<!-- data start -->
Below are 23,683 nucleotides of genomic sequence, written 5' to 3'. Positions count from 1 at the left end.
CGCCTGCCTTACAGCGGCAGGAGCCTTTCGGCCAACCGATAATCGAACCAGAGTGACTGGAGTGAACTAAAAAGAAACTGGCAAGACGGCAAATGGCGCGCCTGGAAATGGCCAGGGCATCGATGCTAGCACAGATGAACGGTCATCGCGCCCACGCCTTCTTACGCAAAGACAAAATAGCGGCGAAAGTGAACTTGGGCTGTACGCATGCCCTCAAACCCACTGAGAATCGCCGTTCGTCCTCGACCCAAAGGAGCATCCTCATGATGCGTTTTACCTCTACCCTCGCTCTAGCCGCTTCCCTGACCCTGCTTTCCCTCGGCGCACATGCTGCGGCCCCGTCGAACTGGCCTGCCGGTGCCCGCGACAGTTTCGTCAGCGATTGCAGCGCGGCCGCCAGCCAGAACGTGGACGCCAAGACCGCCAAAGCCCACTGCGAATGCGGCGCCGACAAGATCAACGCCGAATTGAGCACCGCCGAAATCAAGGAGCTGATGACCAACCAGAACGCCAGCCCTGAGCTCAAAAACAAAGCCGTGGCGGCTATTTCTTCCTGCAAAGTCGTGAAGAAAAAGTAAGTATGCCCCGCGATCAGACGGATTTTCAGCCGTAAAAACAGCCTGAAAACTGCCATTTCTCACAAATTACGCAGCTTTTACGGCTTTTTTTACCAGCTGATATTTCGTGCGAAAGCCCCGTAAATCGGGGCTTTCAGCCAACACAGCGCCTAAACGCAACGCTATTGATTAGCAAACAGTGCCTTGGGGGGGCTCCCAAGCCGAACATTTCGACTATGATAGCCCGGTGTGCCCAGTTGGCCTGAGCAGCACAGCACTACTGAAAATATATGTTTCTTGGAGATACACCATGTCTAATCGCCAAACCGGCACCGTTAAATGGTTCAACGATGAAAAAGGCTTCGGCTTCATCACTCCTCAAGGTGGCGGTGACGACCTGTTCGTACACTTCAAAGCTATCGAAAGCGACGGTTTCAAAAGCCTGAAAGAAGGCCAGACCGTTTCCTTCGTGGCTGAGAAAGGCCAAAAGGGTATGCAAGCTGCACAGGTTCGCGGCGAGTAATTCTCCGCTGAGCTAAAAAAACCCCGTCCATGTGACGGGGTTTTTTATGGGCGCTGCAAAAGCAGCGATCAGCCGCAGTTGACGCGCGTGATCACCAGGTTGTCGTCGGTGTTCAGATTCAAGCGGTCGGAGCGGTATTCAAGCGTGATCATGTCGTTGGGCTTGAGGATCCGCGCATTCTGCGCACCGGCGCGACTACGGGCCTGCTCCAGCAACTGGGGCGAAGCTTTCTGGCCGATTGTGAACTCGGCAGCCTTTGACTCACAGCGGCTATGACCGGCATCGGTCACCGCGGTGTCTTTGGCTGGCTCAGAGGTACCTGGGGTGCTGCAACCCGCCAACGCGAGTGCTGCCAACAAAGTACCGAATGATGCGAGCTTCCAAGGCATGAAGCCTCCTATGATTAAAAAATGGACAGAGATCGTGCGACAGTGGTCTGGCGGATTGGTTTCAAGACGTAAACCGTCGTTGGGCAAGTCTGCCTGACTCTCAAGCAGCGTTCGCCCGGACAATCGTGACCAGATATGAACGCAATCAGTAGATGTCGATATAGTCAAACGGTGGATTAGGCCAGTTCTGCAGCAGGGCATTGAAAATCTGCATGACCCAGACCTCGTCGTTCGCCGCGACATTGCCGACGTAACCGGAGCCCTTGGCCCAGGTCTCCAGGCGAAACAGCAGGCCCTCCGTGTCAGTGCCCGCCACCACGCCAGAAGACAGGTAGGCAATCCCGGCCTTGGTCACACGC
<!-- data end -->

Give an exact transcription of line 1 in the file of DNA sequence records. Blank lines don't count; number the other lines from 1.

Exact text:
Below are 23,683 nucleotides of genomic sequence, written 5' to 3'. Positions count from 1 at the left end.